Deadly Fire At Crosby Chemical Plant Raises Legal And Safety Questions
HARRIS COUNTY – Texas Attorney General Ken Paxton has filed a petition against KMCO alleging violations of the Clean Air Act, but KMCO’s legal issues don’t end there.
Last Tuesday’s explosion at a KMCO chemical plant in Crosby, Texas killed one and injured two.
Separate from Tuesday’s explosion and fire, KMCO is currently in violation of the Clean Water Act, and has had a host of other recent offenses, including violations of the Clean Air Act and a hazardous waste statute, the Houston Chronicle reported.
Tracey Hester of the University of Houston Law Center said that a facility’s record plays into the potential liability it may face in the wake of a disaster.“Just speaking generally, absolutely — a facility that has a record of prior violations, particularly the same kind of violations, escalates its legal exposure,” Hester said. “At the very least, most statutes provide that repeat violations have bigger potential penalties associated with them.”
Facilities with a history of violations have a harder time renewing the permits they need to operate and must face more inspections from regulators, according to Hester. That history could also play into potential criminal charges against decision-makers at KMCO.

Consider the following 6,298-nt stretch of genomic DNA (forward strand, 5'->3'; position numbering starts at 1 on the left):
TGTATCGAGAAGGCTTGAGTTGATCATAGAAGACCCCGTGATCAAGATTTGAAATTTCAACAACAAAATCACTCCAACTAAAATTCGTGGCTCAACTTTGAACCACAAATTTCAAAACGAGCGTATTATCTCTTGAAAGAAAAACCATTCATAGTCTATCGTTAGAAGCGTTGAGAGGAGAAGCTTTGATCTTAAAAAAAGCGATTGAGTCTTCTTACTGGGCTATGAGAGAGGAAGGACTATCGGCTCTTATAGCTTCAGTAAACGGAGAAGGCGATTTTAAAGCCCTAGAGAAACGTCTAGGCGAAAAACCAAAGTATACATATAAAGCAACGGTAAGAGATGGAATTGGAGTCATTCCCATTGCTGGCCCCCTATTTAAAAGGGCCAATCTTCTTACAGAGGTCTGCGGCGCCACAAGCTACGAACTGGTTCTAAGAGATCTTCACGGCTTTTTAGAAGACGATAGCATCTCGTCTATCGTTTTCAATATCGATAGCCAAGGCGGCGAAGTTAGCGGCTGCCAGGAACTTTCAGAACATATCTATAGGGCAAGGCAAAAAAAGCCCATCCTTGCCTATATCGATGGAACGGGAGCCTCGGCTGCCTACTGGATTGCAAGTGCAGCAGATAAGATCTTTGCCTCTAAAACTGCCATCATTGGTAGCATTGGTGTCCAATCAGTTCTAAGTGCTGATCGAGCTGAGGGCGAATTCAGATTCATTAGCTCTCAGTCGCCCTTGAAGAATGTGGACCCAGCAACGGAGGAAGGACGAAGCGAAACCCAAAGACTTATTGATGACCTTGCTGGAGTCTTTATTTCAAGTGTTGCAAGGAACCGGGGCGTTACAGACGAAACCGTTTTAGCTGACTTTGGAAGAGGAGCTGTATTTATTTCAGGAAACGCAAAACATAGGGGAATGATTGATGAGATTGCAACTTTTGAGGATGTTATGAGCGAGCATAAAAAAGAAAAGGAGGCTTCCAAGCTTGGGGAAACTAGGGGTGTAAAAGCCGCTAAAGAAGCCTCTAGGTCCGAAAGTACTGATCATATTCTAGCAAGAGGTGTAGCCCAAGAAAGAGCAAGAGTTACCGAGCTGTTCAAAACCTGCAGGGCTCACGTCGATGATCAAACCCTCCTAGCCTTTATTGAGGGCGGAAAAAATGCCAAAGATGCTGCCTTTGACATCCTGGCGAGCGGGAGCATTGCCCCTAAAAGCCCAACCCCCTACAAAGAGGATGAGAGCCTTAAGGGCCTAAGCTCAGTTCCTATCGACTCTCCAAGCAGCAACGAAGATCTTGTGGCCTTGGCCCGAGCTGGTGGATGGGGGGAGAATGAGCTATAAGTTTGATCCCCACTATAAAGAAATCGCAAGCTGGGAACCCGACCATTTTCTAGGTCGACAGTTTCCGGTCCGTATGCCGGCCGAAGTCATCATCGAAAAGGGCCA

“At the end of the day, it is very clearly — on both the federal and state levels — a major factor in deciding whether to bring a criminal action,” Hester said.
Tuesday’s explosion also raised questions regarding safety protocols. “Major chemical incidents like this can be prevented by applying process safety management principles,” said Rachel Meidl, a fellow in Energy and Environment at Rice’s Baker Institute. She said the Occupational Safety and Health Administration is the main entity tasked with protecting workers.
OSHA outlines 14 principles in total. Some of those principles include documented operating procedures, adequate training for both employees and contractors, and process hazard analysis — when engineers predict what might happen during a failure.
KMCO worker Randy Villalobos told ABC13 that he didn’t hear any announcements or alarms. Instead, an operator told him to get out. And when he finally got to the fence, he had to crawl underneath. The gate was locked.According to Meidl, that shouldn’t happen.
“There are elements of the process safety management system that would catch that, so clearly there was a breakdown,” Meidl said.
The US Chemical Safety Board is investigating the incident. After an investigation, they issue recommendations for the industry as a whole to help prevent similar disasters.